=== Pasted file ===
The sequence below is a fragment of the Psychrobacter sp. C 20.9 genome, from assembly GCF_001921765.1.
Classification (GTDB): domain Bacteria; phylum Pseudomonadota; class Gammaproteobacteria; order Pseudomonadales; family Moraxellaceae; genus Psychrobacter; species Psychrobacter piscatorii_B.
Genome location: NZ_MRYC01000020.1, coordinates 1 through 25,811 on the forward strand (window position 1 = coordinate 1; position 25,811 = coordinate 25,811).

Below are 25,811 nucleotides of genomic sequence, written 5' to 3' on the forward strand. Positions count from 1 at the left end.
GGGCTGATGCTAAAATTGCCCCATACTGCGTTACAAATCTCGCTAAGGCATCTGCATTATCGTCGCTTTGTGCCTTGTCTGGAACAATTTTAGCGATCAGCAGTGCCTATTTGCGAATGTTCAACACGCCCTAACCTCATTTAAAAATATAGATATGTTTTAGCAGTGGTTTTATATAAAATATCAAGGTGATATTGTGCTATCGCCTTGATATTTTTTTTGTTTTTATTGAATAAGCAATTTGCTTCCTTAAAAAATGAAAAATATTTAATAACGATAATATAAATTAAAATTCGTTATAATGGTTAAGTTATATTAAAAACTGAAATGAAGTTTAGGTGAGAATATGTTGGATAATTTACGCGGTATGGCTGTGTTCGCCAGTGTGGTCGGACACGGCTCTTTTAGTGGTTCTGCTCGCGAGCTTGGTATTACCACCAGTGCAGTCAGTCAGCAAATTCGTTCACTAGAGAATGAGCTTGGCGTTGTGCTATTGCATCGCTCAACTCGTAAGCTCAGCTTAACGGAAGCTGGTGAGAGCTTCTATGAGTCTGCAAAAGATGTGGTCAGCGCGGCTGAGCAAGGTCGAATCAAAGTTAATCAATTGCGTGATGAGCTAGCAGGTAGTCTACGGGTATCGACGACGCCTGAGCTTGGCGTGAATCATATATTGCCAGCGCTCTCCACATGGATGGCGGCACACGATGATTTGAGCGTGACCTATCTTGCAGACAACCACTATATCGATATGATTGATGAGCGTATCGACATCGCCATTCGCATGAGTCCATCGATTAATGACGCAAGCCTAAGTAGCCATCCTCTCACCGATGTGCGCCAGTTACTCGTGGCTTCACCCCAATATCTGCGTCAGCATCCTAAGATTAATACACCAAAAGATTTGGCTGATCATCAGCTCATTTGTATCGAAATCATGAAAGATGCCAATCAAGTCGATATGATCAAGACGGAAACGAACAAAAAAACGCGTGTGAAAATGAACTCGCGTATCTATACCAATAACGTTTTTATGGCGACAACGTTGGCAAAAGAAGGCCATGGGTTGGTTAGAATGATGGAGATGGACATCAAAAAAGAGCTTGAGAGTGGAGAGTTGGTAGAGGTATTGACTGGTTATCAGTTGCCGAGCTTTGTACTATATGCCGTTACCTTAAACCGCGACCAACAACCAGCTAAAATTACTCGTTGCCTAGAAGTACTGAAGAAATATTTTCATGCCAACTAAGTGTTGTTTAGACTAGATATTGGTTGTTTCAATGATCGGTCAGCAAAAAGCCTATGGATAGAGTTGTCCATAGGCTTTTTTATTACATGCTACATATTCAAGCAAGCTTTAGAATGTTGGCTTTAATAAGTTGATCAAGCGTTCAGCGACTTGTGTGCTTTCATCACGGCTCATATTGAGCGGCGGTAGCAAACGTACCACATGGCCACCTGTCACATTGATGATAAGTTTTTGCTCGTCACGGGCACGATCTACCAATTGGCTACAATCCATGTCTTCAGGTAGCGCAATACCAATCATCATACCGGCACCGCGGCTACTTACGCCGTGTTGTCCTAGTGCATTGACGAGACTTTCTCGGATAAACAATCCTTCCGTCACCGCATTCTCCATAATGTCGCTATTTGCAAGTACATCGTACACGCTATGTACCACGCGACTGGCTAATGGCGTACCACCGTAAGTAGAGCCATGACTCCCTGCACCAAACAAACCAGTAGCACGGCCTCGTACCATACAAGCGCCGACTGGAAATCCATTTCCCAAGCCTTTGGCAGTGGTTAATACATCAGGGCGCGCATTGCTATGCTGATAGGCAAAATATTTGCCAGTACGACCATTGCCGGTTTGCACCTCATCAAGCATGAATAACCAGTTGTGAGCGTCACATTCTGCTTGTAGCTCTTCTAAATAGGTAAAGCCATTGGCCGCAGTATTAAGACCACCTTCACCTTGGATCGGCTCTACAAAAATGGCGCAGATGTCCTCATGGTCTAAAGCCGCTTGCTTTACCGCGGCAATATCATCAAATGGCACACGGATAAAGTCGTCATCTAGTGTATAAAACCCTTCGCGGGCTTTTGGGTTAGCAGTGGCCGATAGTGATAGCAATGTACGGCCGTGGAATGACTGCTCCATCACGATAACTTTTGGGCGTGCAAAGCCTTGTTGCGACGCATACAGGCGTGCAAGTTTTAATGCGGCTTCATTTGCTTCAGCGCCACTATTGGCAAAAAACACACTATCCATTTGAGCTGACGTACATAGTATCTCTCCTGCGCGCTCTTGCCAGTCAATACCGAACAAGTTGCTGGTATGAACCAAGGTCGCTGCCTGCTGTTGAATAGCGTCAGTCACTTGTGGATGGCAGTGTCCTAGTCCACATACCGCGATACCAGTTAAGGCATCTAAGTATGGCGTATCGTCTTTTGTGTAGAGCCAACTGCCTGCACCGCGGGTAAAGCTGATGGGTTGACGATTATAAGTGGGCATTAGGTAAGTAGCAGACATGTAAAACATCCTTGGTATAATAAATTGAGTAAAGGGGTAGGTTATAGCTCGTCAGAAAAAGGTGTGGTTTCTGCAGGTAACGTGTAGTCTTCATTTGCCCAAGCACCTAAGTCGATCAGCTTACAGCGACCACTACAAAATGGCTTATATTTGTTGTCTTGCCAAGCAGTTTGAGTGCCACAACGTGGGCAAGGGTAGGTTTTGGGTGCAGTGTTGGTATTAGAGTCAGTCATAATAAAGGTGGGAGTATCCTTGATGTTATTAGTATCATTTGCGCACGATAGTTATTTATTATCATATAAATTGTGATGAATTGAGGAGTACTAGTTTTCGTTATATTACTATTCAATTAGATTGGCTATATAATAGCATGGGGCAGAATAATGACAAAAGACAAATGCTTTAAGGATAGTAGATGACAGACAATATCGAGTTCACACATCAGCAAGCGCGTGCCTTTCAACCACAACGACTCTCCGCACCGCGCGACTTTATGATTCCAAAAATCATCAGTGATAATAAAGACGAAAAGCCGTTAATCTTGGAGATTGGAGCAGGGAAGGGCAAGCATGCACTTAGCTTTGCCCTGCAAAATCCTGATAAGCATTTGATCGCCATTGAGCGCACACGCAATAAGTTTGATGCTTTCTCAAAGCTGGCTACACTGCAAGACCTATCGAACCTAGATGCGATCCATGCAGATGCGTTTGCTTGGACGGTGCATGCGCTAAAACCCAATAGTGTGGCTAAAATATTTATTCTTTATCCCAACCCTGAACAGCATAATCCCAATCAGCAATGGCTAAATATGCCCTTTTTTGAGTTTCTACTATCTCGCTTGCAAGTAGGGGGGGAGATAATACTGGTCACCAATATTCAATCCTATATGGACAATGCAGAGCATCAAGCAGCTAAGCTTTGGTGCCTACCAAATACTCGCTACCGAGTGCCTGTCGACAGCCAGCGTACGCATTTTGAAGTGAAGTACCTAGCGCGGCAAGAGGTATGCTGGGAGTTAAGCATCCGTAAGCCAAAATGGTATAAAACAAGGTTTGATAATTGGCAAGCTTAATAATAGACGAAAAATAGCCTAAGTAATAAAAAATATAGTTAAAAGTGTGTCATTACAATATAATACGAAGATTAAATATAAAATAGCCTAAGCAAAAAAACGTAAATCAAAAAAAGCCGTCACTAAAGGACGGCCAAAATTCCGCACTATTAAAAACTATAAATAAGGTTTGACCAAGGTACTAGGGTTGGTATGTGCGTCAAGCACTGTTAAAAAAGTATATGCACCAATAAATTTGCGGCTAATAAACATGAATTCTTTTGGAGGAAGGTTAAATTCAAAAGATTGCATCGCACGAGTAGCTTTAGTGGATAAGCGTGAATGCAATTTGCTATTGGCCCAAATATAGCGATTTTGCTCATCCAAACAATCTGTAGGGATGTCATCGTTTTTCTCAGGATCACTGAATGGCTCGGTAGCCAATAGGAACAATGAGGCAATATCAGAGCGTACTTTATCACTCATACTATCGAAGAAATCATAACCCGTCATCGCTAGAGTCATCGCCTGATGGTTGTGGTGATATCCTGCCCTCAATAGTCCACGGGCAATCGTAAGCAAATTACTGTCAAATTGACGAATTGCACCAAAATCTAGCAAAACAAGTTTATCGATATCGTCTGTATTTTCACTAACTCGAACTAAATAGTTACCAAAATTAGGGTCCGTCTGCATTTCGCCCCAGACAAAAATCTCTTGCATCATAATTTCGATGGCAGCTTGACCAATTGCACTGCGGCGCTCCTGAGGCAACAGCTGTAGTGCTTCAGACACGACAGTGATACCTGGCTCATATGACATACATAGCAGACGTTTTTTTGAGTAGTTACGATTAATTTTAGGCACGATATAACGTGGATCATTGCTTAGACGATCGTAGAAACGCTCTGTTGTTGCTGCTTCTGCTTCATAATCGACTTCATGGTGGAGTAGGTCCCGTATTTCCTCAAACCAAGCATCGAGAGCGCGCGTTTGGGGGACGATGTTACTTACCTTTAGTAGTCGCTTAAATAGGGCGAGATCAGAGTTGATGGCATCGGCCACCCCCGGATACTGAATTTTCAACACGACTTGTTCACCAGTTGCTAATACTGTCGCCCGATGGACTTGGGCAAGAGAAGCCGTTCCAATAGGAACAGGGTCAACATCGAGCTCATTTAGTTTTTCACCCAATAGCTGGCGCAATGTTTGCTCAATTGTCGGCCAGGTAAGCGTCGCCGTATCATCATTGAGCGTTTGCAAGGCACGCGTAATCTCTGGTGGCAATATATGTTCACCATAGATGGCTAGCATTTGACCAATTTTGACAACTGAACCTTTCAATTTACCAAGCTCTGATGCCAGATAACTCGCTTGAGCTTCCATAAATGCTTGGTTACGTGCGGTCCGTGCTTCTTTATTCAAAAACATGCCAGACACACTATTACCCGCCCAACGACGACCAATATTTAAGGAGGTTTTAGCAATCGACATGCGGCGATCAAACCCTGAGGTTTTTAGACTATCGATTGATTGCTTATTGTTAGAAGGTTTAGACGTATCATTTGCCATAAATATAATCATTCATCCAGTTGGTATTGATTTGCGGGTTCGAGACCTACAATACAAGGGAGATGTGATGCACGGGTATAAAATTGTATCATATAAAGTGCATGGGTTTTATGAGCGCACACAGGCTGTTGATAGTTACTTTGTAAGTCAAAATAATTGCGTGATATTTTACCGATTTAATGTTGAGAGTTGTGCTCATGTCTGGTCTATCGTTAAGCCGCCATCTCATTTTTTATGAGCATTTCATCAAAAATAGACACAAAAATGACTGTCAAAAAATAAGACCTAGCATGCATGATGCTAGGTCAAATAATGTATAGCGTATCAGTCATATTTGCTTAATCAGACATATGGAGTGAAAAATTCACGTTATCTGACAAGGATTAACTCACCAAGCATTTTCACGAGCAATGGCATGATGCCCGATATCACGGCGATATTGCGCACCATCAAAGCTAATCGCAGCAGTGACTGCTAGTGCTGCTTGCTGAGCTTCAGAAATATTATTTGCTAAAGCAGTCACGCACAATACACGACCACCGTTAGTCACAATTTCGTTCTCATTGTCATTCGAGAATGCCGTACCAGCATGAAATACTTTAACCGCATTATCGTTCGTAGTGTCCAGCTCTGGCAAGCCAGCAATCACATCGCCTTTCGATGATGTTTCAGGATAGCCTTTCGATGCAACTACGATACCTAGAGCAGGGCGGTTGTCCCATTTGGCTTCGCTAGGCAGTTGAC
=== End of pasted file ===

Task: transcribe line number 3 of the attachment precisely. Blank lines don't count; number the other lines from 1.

Genome location: NZ_MRYC01000020.1, coordinates 1 through 25,811 on the forward strand (window position 1 = coordinate 1; position 25,811 = coordinate 25,811).